They say time heals all wounds, and to some degree that seems to be the case as Tipper Gore accompanies her husband Al on his march to the presidency.
In the mid-’80s, Tipper was one of the founding members of the Parents’ Music Resource Center, a cultural watchdog group that set its sights on the music industry and “objectionable” lyrics. A lengthy campaign yielded Congressional hearings and eventually the “parental advisory” stickers that record labels now voluntarily place on potentially offense albums. It also yielded charges of censorship and a great deal of animosity among artists deemed “obscene.”
Tipper has since apologized to many of those affected by the PMRC, and now, some 15 years later, Al Gore stands as the Democratic presidential nominee facing Republican hopeful George W. Bush in this fall’s election. Gore’s nomination also finds many artists mulling the possibility that their former nemesis may become First Lady.
Twisted Sister guitarist
Jay Jay French, one of the many musicians who saw his music slammed by Tipper and the PMRC during the ’80s, admits that he will now likely vote for Gore come November. French called Tipper’s PMRC past “a non-issue” and told MTV News, “I would have any Democrat over a Republican any day.”
Twisted frontman Dee Snider offered more support for Gore, and some rather backhanded compliments, in a recent Associated Press article. Snider noted that he is supporting Gore, telling the AP, “I don’t trust the guy as far as I can throw him. He’s a conservative liberal, but I think he’s going to chew up George W. and spit him out. He’s an old-school, dirty-fighting politician.” Snider also told the AP that he supports Gore’s views on the environment and abortion.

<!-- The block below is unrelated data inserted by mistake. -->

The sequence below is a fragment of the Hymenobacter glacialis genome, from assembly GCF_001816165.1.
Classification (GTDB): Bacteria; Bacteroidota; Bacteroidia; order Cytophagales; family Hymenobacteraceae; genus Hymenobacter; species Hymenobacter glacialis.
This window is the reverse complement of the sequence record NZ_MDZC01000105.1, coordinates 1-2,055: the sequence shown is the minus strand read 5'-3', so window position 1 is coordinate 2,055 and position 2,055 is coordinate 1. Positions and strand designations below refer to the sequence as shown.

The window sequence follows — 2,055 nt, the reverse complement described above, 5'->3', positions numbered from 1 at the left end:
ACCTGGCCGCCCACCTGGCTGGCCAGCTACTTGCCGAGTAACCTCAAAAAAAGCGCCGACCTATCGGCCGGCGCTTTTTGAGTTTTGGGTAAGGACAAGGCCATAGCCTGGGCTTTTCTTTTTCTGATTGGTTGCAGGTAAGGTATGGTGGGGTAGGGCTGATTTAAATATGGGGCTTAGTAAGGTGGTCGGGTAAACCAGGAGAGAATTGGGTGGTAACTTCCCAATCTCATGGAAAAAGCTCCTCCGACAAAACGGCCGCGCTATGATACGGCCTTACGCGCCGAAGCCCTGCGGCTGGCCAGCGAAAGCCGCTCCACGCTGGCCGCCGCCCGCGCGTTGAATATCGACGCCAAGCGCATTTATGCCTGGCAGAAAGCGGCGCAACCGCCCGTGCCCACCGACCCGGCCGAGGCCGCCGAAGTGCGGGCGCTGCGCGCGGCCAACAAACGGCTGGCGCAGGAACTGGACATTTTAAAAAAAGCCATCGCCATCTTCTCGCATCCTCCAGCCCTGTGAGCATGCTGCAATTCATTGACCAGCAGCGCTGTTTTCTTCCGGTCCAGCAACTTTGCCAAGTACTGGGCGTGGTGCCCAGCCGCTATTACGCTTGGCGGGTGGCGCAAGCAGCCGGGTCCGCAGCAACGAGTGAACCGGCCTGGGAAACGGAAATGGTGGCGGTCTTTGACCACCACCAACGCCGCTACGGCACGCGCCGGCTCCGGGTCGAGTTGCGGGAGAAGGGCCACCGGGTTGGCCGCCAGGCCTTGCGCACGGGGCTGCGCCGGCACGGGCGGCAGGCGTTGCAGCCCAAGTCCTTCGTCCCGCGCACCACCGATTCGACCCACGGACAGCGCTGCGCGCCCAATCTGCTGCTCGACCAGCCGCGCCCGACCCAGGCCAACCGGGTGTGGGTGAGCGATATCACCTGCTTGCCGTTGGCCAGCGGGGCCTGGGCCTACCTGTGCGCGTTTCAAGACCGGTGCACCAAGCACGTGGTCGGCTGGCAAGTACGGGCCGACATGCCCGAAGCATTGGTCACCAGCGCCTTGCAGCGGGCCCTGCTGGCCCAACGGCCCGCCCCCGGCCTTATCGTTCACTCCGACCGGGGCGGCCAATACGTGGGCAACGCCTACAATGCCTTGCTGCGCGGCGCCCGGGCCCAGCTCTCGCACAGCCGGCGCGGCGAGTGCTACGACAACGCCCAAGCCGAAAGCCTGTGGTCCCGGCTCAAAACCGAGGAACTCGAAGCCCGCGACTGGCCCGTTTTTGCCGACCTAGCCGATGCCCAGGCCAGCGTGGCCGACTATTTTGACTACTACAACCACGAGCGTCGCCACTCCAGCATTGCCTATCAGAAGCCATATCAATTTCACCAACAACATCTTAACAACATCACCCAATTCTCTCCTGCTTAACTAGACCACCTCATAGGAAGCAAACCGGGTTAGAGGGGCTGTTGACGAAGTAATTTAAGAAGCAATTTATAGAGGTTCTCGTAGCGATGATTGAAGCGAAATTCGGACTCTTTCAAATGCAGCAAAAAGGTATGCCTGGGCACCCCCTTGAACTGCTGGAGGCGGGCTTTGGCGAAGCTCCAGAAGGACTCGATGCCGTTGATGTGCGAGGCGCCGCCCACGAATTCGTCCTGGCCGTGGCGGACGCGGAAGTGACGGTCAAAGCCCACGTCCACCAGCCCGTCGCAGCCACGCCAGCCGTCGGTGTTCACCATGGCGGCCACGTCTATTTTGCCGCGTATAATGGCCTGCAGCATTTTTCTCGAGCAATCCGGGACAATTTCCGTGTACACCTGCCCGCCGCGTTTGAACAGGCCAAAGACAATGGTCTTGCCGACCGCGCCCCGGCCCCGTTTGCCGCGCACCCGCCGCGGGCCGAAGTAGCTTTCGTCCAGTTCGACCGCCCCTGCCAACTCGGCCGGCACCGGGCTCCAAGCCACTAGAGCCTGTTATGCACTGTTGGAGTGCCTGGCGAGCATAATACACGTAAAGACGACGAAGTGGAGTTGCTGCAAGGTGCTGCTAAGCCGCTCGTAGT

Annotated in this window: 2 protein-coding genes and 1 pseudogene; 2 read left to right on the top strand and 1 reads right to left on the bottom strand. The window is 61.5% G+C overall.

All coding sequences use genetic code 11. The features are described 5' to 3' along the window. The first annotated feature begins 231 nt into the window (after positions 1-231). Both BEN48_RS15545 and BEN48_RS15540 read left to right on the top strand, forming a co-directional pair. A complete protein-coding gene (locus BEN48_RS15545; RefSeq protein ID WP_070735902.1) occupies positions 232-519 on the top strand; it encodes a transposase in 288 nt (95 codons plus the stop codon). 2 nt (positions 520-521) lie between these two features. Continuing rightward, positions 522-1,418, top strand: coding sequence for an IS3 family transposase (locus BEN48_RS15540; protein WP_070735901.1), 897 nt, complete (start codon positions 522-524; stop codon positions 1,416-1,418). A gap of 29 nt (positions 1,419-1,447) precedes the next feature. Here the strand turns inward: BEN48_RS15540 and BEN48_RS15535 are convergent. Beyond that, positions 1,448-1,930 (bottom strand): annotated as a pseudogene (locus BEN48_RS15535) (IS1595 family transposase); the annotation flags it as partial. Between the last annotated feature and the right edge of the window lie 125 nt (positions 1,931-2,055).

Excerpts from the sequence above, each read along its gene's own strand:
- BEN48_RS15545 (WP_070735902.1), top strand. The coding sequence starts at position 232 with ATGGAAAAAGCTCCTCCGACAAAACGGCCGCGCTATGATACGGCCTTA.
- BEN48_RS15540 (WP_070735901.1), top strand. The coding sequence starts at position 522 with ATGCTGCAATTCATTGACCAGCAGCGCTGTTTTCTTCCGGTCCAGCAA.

While the men of Twisted Sister have tempered their ire over Tipper, W.A.S.P. frontman Blackie Lawless still faces nagging doubts over both Al and Tipper. “To be honest with you, I’m not in
the revenge business,” Lawless told MTV News. “It makes no sense, I have nothing to gain by it. If he does get elected, I can’t get this old [Who] Pete Townshend line out of my head, when they sing ’Meet the new boss, same as the old boss.'” [RealAudio]
Lawless, who still refers to the PMRC as the “Washington Wives Clan,” argues that those involved used the PMRC and its movement to further their own political aspirations. “They were never about censorship. Don’t give a damn about censorship, and never did,” Lawless said.
“I remember when it first started happening and I thought to myself, ’What’s the big deal all about? Why are they attacking us? Why are they coming after a bunch of people like myself?,'” Lawless explained. “We represent a sub-genre. All the kids already knew who we were. They were making us a household word to people’s grandmothers in Wisconsin who don’t buy the records anyway. ’What’s it all about?
This doesn’t smell right to me.'”
“He doesn’t bother me, but there’s something kind of eating away at me,” Lawless said. “What’s going to happen if they get in and she starts believing in her own self-importance? That’s what that little man on my shoulder is talking about right now.”